1 thru 10 of 2007 Stories
Robot probes sent to one of Japan's wrecked Fukushima nuclear reactors have suggested worse-than-anticipated challenges for the plant's ongoing cleanup.
A smart trap for mosquitoes? A new high-tech version is promising to catch the bloodsuckers while letting friendlier insects escape - and even record the exact weather conditions when different species emerge to bite.
A major new ethics report leaves open the possibility of one day altering human heredity to fight genetic diseases, with stringent oversight, using new tools that precisely edit genes inside living cells.
Cutting-edge technology is helping ancient Rome come back to life. Visitors at Domus Aurea can now use VR headsets to peek into the past.
Albania is promoting the archaeological finds in the waters off its southwest coast to raise public interest and to attract attention of decision-makers who can help preserve the discoveries.
India's space agency said it successfully launched more than 100 foreign nano satellites into orbit Wednesday aboard a single rocket.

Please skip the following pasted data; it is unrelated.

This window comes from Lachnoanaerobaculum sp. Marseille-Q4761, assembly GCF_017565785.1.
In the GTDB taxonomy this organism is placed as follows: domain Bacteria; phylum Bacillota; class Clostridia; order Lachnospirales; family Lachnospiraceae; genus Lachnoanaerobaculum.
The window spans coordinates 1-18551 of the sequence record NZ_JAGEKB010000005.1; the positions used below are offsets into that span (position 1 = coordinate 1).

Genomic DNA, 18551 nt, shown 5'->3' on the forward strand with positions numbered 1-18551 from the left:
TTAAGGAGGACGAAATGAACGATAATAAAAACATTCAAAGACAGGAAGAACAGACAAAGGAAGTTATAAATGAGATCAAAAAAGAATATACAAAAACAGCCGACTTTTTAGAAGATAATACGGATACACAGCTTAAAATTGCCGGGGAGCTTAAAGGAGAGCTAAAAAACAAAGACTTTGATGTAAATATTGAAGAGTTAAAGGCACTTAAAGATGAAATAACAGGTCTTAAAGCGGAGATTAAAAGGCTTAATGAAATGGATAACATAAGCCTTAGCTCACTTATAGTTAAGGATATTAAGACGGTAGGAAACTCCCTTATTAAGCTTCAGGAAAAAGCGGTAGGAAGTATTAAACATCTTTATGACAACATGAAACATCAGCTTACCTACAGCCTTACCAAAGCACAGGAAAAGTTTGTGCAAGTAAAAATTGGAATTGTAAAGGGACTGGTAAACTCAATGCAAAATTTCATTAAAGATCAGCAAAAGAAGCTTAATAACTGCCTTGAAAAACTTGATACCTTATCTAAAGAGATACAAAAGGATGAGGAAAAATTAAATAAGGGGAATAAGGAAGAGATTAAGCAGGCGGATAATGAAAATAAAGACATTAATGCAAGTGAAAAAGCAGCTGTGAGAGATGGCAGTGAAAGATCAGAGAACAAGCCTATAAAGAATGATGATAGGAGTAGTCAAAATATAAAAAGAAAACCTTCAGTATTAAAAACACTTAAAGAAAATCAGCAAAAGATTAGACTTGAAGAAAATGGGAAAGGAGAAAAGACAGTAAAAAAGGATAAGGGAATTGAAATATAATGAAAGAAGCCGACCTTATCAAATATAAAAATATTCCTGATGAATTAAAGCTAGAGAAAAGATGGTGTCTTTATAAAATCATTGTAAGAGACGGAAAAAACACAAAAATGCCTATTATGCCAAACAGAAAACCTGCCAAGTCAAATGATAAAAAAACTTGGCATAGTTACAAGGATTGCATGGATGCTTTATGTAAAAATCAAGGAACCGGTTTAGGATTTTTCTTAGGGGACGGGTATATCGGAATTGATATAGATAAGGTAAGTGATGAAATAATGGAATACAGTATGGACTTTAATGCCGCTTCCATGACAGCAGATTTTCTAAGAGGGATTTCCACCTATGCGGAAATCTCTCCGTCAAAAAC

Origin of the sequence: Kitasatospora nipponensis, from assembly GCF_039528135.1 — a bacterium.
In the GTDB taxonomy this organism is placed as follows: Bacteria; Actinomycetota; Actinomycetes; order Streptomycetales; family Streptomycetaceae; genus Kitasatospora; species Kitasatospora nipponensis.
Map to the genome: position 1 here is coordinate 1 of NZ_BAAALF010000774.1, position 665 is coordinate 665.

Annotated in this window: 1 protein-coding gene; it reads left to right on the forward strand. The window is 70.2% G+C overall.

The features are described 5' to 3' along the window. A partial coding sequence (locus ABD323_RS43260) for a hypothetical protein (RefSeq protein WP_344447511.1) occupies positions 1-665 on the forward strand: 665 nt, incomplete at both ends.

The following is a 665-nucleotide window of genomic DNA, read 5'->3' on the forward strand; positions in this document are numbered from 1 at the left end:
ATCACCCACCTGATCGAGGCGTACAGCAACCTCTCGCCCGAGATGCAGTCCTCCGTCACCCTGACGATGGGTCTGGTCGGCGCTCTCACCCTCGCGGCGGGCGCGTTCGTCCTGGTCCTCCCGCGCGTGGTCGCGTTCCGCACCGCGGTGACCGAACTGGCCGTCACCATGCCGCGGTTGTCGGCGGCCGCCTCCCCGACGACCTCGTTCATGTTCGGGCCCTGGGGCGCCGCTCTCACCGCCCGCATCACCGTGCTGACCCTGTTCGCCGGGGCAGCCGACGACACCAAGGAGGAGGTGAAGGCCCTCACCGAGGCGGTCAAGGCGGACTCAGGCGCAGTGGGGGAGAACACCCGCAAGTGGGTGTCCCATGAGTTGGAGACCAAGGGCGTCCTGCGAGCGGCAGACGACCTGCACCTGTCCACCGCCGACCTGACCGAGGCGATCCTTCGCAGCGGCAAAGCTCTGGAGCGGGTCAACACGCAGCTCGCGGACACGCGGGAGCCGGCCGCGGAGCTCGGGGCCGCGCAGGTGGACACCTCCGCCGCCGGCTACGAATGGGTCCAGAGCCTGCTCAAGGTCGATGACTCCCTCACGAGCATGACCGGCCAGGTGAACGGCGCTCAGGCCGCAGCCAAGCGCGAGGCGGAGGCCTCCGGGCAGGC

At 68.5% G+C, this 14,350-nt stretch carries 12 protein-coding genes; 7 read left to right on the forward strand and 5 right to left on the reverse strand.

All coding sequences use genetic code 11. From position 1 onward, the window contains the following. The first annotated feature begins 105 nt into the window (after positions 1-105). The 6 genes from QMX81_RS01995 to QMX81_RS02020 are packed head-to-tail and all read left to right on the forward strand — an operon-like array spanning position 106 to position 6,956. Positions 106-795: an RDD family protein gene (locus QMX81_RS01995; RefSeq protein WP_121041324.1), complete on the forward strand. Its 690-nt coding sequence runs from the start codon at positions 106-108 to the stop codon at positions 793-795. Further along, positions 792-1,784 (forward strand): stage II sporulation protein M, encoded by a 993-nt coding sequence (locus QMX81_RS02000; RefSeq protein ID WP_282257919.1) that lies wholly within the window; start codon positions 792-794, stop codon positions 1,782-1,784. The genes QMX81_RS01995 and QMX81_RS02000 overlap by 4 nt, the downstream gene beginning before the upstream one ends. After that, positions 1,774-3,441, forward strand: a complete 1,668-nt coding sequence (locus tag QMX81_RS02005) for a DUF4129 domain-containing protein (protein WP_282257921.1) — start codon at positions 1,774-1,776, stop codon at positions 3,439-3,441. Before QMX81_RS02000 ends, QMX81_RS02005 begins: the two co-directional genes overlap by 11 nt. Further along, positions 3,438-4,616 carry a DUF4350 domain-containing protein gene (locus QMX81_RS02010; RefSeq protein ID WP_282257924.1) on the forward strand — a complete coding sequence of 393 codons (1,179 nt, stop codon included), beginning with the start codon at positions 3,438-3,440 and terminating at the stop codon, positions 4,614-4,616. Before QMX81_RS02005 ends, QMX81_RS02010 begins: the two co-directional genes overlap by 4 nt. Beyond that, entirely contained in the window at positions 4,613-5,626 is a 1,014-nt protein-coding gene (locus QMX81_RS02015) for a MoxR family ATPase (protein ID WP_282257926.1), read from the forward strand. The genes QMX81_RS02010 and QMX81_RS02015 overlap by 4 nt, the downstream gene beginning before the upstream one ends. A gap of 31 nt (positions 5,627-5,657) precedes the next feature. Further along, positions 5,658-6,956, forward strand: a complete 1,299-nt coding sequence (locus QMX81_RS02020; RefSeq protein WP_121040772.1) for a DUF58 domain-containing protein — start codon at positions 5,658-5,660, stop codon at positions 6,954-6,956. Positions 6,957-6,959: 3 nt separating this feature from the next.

A massive iceberg in Antarctica is poised to break away at a time of uncertainty over the U.S. government's policy toward climate change.
DNA expert Greg Hampikian and computer scientist Mark Perlin explain what TrueAllele is and how it set a precedent with the exoneration of Darryl Pinkins
The European Space Agency says it will contribute key components for a future NASA mission to take humans around the moon within the next few years.
Pondering new restrictions on how the Environmental Protection Agency can use scientific data, congressional Republicans are seeking advice from the chemical and fossil fuel industries.
Adopted twins who were born in China but grew up in different cities or countries and were later reunited are being studied by researchers seeking answers to the age-old question of nature vs. nurture.
Bite into a supermarket tomato and you'll probably notice something missing: Taste. Scientists think they can put the yum back into the grocery tomato by tinkering with its genetic recipe.
Beijing residents concerned about breathing the capital's thick gray air are adapting, inventing and even creating businesses to protect the health of their families and others. Some of their efforts could help people around the world.
The Ann Arbor school announced Tuesday that it has installed a toilet and urinal in a campus engineering building that take aim at converting human urine into fertilizers.
The keepers of the Doomsday Clock have moved the symbolic countdown to potential global catastrophe 30 seconds closer to midnight based on President Donald Trump's comments on nuclear weapons and climate change.
1 thru 10 of 2007 Stories